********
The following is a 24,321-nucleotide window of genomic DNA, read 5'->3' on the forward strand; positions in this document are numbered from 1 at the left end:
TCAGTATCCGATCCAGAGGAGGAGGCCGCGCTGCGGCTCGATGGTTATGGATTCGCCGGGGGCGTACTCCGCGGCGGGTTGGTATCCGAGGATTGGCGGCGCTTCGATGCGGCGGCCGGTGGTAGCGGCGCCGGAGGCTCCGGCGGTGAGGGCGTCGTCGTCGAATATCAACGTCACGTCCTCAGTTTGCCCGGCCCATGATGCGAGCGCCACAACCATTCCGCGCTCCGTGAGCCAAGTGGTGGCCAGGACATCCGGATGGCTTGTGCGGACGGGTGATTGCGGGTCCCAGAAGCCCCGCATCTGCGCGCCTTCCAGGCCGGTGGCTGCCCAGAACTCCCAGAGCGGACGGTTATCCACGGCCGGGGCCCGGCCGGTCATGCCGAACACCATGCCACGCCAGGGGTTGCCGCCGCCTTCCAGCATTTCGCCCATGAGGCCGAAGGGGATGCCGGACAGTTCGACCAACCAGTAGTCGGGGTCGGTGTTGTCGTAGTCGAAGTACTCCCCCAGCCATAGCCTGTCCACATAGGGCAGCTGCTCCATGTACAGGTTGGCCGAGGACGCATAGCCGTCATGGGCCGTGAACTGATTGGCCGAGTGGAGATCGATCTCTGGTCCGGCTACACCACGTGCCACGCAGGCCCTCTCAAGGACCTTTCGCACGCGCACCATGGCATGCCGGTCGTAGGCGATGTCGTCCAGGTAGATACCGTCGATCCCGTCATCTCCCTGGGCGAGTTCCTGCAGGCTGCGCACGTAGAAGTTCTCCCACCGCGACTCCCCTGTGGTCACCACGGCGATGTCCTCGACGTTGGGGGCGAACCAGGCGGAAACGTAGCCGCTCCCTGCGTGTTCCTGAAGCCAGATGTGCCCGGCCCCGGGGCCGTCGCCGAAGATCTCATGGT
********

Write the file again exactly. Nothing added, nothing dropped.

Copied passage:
The following is a 24,321-nucleotide window of genomic DNA, read 5'->3' on the forward strand; positions in this document are numbered from 1 at the left end:
TCAGTATCCGATCCAGAGGAGGAGGCCGCGCTGCGGCTCGATGGTTATGGATTCGCCGGGGGCGTACTCCGCGGCGGGTTGGTATCCGAGGATTGGCGGCGCTTCGATGCGGCGGCCGGTGGTAGCGGCGCCGGAGGCTCCGGCGGTGAGGGCGTCGTCGTCGAATATCAACGTCACGTCCTCAGTTTGCCCGGCCCATGATGCGAGCGCCACAACCATTCCGCGCTCCGTGAGCCAAGTGGTGGCCAGGACATCCGGATGGCTTGTGCGGACGGGTGATTGCGGGTCCCAGAAGCCCCGCATCTGCGCGCCTTCCAGGCCGGTGGCTGCCCAGAACTCCCAGAGCGGACGGTTATCCACGGCCGGGGCCCGGCCGGTCATGCCGAACACCATGCCACGCCAGGGGTTGCCGCCGCCTTCCAGCATTTCGCCCATGAGGCCGAAGGGGATGCCGGACAGTTCGACCAACCAGTAGTCGGGGTCGGTGTTGTCGTAGTCGAAGTACTCCCCCAGCCATAGCCTGTCCACATAGGGCAGCTGCTCCATGTACAGGTTGGCCGAGGACGCATAGCCGTCATGGGCCGTGAACTGATTGGCCGAGTGGAGATCGATCTCTGGTCCGGCTACACCACGTGCCACGCAGGCCCTCTCAAGGACCTTTCGCACGCGCACCATGGCATGCCGGTCGTAGGCGATGTCGTCCAGGTAGATACCGTCGATCCCGTCATCTCCCTGGGCGAGTTCCTGCAGGCTGCGCACGTAGAAGTTCTCCCACCGCGACTCCCCTGTGGTCACCACGGCGATGTCCTCGACGTTGGGGGCGAACCAGGCGGAAACGTAGCCGCTCCCTGCGTGTTCCTGAAGCCAGATGTGCCCGGCCCCGGGGCCGTCGCCGAAGATCTCATGGT